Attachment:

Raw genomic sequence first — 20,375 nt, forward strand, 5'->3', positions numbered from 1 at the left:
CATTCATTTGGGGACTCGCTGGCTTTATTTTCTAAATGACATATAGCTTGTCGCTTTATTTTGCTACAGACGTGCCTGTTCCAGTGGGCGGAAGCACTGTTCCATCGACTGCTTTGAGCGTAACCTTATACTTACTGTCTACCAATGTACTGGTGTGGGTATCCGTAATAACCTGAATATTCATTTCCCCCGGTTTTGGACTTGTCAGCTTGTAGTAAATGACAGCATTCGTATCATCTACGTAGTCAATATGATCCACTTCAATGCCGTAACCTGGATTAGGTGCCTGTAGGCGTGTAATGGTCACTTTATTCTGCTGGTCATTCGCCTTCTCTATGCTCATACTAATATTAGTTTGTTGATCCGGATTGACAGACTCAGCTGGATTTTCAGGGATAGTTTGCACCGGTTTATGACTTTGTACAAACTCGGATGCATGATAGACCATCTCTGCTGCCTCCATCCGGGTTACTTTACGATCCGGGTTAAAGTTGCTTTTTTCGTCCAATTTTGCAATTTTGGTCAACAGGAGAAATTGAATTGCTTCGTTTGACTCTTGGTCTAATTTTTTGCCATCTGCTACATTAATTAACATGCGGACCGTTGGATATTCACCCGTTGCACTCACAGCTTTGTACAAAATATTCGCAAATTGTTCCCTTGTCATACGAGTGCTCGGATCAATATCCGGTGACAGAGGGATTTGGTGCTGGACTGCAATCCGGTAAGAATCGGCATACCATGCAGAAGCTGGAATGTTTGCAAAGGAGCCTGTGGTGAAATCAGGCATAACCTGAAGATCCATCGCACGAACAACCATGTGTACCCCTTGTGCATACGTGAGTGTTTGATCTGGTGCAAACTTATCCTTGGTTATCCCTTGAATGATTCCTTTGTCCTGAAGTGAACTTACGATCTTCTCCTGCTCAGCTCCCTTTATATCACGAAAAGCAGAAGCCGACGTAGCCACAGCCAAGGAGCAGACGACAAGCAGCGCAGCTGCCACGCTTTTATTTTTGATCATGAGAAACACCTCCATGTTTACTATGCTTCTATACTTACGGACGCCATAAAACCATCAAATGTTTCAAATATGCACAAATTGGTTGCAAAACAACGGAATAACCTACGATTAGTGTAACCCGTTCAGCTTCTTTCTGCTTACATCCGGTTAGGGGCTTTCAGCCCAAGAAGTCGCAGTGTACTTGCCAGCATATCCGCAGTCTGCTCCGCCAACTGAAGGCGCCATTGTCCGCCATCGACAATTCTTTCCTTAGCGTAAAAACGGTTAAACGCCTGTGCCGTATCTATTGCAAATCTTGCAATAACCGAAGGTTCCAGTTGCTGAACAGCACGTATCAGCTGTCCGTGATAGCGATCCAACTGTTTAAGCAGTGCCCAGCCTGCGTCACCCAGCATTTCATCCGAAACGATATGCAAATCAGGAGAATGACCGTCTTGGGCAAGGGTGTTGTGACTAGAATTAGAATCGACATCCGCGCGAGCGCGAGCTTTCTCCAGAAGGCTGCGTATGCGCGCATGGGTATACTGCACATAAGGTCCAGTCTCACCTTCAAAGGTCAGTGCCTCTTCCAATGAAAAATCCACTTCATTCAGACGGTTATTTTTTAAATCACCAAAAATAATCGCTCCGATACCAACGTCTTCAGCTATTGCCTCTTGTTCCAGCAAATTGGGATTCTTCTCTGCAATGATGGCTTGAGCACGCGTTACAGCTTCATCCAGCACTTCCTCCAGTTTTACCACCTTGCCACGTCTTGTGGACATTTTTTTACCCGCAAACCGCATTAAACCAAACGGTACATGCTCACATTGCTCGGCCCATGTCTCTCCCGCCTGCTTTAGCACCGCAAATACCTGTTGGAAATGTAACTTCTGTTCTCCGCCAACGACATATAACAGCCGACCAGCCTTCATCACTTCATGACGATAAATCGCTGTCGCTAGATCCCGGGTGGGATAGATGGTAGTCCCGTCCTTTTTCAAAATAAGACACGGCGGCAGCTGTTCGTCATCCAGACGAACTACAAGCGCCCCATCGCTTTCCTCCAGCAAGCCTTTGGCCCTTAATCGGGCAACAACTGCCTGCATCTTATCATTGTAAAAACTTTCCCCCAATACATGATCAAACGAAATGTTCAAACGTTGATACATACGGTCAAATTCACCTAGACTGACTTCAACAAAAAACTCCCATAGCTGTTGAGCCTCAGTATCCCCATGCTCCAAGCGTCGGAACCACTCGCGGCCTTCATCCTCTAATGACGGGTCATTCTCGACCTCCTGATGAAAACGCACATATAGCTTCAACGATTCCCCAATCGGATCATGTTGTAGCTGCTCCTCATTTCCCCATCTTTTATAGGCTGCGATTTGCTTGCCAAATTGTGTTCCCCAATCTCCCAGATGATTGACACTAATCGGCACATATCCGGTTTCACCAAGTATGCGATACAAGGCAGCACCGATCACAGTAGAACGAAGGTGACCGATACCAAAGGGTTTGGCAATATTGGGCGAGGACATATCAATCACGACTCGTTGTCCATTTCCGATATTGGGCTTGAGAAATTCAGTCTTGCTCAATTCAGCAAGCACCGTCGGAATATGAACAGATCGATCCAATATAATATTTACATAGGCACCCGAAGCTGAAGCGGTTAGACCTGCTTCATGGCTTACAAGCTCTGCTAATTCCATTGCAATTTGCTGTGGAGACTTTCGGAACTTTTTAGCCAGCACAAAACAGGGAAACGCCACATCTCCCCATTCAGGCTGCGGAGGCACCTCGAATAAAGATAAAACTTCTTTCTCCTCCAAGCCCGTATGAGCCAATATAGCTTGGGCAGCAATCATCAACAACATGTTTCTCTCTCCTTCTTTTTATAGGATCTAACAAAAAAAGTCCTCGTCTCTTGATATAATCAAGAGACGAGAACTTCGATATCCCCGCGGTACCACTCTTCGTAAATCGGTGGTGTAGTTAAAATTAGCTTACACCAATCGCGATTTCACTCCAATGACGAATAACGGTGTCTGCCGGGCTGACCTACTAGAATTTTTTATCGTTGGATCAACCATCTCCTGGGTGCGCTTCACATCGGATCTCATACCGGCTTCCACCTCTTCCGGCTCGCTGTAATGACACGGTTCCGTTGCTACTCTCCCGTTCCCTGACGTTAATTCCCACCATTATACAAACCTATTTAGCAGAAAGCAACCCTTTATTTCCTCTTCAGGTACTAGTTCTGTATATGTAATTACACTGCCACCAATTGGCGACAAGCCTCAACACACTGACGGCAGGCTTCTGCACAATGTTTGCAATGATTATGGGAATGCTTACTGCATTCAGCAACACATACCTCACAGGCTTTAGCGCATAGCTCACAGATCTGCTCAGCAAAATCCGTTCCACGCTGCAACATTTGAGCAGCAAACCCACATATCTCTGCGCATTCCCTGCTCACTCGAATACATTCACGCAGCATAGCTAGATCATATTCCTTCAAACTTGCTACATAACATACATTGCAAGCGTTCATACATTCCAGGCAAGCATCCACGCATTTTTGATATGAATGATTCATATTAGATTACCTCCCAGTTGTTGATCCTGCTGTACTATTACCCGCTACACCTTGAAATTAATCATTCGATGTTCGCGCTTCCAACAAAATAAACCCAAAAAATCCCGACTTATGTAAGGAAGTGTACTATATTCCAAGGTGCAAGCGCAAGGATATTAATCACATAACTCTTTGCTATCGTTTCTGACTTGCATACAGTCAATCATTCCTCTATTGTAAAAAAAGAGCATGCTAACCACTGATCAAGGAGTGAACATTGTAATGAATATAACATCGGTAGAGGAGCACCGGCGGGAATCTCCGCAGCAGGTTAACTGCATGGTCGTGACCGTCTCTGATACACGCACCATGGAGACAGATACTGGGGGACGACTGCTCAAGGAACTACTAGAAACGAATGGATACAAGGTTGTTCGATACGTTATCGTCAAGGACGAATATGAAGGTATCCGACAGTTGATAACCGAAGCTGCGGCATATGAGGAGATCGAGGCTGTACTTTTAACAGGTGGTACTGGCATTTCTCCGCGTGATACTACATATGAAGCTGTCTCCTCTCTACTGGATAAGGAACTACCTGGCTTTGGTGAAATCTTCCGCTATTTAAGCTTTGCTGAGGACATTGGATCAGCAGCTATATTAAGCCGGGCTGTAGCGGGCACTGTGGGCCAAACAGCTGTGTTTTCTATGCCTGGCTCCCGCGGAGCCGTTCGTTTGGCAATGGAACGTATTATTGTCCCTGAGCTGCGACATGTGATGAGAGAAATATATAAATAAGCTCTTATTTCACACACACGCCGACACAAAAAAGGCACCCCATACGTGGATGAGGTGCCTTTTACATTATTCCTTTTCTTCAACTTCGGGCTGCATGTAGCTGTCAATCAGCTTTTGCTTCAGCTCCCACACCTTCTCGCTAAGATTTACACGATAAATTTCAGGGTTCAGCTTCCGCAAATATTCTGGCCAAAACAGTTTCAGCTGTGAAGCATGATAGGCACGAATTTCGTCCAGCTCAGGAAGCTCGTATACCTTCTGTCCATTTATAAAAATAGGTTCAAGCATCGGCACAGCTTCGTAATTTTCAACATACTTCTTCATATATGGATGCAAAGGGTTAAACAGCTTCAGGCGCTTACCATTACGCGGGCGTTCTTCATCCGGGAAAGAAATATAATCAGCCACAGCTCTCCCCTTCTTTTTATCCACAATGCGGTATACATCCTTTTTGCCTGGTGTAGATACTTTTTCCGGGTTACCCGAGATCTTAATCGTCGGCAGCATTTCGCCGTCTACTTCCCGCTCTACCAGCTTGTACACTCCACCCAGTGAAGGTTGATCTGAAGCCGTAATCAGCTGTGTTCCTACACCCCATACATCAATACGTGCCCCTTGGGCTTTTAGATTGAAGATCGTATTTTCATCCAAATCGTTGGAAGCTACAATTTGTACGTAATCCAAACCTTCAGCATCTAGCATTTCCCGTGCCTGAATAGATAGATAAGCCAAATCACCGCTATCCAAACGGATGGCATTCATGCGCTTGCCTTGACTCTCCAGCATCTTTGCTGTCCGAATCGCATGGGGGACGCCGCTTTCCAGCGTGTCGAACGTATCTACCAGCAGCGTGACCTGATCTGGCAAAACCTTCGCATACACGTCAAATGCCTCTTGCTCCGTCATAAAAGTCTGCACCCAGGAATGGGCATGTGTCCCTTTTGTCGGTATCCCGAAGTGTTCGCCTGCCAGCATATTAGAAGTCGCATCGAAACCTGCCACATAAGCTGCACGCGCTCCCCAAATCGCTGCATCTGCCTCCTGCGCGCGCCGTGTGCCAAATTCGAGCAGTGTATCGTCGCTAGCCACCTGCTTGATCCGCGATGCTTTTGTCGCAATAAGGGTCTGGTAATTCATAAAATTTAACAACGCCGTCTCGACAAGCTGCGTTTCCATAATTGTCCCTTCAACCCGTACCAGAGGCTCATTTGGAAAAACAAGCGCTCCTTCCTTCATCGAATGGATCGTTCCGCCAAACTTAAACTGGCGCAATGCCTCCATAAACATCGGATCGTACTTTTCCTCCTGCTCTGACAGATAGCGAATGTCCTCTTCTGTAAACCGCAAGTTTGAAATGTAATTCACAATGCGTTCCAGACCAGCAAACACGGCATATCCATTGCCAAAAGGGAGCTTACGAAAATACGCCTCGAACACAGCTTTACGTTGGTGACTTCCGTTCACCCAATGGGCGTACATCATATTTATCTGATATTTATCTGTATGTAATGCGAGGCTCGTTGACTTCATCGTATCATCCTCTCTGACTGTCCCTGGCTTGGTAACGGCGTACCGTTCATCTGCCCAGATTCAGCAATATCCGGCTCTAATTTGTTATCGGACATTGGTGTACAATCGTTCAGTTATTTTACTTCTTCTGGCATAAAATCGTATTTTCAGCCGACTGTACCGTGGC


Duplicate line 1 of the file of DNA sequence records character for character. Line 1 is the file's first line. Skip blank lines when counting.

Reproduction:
Raw genomic sequence first — 20,375 nt, forward strand, 5'->3', positions numbered from 1 at the left: